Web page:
The National Institute on Aging (NIA) has provided a 4-year grant for a phase 2 study of T3D-959 (T3D Therapeutics, Research Triangle Park, NC), a novel, metabolic-focused treatment for Alzheimer’s disease (AD).
The PIONEER study, which will begin patient dosing in early 2020, is a double-blind placebo-controlled efficacy and safety study that will enroll up to 252 adults with mild-to-moderate AD. Participants in the study will receive 1 of 3 different oral doses of T3D-959 or placebo for 24 weeks.
In a phase 2a study (NCT02560753), 34 participants with mild-to-moderate AD were randomly assigned to take 1 of 4 oral doses of T3D-959 once daily for 14 days. Results suggested the drug was safe at a probable low dose for effictiveness in improving cognition and motor function/coordination.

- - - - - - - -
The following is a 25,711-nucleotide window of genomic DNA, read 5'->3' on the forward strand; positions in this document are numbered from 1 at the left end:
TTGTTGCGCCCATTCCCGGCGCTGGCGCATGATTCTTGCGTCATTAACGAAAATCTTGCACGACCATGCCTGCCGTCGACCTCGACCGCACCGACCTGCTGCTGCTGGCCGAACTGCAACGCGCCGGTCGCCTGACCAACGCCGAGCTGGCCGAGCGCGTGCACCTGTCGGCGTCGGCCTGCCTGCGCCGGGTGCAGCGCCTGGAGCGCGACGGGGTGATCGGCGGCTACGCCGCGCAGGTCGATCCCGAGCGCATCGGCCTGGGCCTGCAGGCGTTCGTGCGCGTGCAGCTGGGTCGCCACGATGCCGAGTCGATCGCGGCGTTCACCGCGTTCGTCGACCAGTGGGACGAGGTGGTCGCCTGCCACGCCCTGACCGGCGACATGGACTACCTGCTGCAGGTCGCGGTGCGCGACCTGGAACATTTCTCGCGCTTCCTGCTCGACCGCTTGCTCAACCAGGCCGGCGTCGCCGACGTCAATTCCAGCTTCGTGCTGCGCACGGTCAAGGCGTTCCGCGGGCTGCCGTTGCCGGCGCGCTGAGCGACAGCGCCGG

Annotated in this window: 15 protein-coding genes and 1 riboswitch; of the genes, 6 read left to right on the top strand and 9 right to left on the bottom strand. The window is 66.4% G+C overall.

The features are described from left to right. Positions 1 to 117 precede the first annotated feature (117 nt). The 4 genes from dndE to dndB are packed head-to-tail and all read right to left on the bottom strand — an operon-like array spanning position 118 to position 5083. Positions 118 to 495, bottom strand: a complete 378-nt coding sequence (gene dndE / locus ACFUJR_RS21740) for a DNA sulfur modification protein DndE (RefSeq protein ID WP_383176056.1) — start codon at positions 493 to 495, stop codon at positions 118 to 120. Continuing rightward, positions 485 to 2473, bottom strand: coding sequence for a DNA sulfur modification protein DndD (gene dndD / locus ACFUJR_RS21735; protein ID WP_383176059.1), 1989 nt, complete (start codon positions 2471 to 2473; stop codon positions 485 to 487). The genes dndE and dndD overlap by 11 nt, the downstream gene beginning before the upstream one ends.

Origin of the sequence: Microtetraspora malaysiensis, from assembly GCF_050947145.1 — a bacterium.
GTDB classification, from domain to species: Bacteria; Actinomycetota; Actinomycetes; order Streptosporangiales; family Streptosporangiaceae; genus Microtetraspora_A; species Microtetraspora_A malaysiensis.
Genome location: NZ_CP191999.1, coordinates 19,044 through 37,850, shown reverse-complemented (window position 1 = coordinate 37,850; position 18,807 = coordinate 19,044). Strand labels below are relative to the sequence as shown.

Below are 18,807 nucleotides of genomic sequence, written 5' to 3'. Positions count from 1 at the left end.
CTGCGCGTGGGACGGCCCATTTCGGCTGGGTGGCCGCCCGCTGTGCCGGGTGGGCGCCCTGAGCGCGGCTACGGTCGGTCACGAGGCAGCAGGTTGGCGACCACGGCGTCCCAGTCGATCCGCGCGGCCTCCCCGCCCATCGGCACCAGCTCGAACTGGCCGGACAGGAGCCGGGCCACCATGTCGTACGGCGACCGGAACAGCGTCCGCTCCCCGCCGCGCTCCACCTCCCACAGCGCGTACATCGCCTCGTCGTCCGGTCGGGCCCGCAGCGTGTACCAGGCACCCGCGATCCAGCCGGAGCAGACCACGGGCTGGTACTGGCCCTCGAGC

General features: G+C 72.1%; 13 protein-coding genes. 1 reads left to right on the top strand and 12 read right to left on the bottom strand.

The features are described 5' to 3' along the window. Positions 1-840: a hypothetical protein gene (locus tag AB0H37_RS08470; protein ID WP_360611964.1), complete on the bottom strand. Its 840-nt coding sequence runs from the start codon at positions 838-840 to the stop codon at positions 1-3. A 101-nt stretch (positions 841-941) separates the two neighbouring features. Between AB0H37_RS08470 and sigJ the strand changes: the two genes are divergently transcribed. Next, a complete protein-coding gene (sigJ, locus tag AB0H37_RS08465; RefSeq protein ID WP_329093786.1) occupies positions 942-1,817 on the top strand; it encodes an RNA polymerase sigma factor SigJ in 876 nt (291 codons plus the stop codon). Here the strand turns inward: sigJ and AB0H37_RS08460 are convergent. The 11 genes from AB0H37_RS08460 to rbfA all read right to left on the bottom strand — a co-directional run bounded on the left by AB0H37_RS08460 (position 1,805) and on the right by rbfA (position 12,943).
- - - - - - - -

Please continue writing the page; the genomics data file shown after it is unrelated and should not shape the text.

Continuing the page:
“We see this grant award as recognition that improving inherent metabolic defects in Alzheimer’s disease is a vital and largely unexplored therapeutic avenue in need of pursuit,” said John Didsbury, PhD, president and chief executive officer, T3D Therapeutics. “It is a testament to the potential for T3D-959 to treat AD, a disease that we view as a chronic anorexia of the brain. We are truly honored by the support of the NIA and the confidence that our peers have shown in the science underpinning T3D-959.”
An activator of 2 PPAR nuclear receptors that regulate brain glucose and lipid metabolism, T3D-959. By activating 2 PPAR receptors, T3D-959 may provide potential additive or synergistic effects in regulating dysfunctional brain glucose energy and lipid metabolism in AD.
Yessar Hussain, MD; Krishna Pokala, MD; and Nancy Kuo, MS, MD
Kimberly P. Gannon, MD, PhD
Jonathan R. Brent, MD, PhD; and Senda Ajroud-Driss, MD